Computer Models Aid Scientific Discovery

8232When things are too big, too small or impossible to manipulate safely, scientists turn to computer models to reproduce the behavior of natural and man-made systems.

Lawrence Livermore National Laboratory’s popular series, Field Trip in the Lab, returns with four new lectures that look at research enabled by computational modeling. Each lecture highlights cutting-edge science presented by leading Lab researchers who are joined by master high school science teachers.

This year’s topics include exploring nature via computer simulation; fusion modeling; menacing microbes; and simulating the human heart on the world’s fastest supercomputer.

1761Computer Simulations: Exploring Nature with a Computer
Computer simulation reproduces the behavior of natural and man-made systems to help us understand, predict, and communicate. Vic Castillo, a research engineer at the Lawrence Livermore National Laboratory, shows how computer simulation is used by LLNL scientists.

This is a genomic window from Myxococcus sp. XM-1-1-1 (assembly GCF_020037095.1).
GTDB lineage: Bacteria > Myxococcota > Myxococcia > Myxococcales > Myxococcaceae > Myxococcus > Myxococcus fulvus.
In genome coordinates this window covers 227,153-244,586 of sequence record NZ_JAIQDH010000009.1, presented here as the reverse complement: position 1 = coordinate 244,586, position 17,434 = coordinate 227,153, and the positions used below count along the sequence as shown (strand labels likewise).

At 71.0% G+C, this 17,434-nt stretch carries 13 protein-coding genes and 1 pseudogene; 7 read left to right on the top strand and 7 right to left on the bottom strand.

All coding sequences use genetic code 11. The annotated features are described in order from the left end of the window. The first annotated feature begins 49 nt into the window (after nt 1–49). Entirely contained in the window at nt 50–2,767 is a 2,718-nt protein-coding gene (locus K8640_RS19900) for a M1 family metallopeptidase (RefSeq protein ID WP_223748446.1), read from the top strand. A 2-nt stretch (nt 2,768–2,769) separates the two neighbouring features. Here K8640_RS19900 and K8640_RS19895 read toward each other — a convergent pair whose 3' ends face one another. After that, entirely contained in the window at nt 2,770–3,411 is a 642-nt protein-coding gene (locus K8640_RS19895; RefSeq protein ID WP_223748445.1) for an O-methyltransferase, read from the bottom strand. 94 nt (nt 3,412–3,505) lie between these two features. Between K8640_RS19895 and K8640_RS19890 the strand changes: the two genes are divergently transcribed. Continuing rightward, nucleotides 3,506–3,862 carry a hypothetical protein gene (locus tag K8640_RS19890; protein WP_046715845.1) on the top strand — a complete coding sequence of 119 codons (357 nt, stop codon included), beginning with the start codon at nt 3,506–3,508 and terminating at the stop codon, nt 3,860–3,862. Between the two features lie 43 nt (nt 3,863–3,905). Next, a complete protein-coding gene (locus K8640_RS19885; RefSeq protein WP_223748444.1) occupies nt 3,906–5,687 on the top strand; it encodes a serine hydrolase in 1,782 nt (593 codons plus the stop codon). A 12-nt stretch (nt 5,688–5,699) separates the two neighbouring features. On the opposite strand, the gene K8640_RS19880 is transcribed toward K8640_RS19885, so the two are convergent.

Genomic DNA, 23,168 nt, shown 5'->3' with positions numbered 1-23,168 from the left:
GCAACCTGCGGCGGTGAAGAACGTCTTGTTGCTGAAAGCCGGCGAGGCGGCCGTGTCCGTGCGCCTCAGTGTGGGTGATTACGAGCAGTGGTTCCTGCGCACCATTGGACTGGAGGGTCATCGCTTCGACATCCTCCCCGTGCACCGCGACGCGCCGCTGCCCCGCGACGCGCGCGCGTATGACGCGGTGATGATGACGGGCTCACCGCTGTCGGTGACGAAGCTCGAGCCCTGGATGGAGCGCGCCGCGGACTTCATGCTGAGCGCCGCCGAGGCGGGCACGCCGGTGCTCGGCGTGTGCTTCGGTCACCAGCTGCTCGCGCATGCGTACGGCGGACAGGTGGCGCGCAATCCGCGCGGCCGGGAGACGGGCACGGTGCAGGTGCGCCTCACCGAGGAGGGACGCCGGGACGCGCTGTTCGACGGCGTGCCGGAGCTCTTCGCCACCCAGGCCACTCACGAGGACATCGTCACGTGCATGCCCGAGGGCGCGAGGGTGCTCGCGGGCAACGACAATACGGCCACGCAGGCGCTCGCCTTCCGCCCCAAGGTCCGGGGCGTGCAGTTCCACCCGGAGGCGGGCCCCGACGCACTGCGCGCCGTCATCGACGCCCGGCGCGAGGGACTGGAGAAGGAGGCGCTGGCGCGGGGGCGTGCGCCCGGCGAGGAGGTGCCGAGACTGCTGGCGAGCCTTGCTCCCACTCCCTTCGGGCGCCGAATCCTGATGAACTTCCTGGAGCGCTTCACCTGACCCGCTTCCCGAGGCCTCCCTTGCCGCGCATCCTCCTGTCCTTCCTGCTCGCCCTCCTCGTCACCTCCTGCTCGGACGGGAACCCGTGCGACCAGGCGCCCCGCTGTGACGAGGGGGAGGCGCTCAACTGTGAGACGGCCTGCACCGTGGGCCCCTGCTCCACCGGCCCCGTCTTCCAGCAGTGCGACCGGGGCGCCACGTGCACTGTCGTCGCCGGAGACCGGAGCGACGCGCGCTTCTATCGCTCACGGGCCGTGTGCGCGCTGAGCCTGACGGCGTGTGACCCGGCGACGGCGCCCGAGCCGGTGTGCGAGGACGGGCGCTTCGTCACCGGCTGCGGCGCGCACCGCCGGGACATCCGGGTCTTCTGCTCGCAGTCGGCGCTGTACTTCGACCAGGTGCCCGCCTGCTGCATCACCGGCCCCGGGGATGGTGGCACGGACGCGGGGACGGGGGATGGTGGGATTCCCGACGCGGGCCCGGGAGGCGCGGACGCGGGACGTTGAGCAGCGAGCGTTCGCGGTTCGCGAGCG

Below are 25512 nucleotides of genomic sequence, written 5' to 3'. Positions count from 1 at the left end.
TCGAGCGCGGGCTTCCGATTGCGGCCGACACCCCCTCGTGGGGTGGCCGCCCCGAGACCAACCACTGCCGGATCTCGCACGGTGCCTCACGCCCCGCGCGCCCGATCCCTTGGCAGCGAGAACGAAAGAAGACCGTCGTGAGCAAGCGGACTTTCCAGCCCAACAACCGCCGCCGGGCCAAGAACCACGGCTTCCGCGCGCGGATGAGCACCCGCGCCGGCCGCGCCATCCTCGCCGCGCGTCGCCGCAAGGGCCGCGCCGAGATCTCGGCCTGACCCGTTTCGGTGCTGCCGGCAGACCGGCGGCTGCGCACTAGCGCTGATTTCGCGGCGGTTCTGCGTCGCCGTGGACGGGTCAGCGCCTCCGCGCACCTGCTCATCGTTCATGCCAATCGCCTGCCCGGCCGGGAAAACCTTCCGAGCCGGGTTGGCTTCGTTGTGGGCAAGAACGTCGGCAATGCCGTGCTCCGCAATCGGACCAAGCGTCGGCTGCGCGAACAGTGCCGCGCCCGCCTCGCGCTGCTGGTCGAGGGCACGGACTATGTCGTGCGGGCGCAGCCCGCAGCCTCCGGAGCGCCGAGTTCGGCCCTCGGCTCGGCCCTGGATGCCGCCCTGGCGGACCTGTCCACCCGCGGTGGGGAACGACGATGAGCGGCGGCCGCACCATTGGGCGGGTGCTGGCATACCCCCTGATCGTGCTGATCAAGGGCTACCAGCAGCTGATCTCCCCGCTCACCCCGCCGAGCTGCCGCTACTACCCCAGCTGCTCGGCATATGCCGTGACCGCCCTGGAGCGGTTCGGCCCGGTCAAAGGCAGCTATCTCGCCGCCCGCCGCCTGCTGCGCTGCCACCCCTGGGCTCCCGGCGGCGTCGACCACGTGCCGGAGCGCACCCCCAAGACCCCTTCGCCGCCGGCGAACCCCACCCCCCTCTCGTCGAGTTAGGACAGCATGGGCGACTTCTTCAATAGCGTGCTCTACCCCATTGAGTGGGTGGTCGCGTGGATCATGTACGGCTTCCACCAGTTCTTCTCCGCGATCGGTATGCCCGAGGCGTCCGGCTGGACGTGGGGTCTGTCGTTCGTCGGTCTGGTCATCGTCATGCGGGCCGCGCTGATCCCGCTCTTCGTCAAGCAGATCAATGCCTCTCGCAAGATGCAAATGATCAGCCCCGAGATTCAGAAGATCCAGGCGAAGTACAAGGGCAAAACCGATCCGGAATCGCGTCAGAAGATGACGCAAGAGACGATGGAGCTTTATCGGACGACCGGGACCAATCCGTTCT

1761Fusion Modeling: Using Big Computers to Understand One of the Universes Biggest Secrets
Postdoctoral Fellow Frederico Fiuza discusses the challenges associated with fusion modeling, and how the outstanding computational resources and advanced computer graphics at the Lawrence Livermore National Laboratory help us to create a miniature Sun on Earth.

1761Menacing Microbes: Protein Models Reveal Secrets
Protein modeling is a computational tool that researchers use to see microbial proteins. Using LLNL’s high performance computational capabilities, 3D models are created of microbial proteins, providing visual tools to expose microbial secrets.

1761The Cardioid Project: Simulating the Human Heart on the World’s Fastest Supercomputer
Computational physicist David Richard describes how to build a computer model of a human heart, starting from an individual cell and then using data from an actual person to create a realistic representation of a beating heart.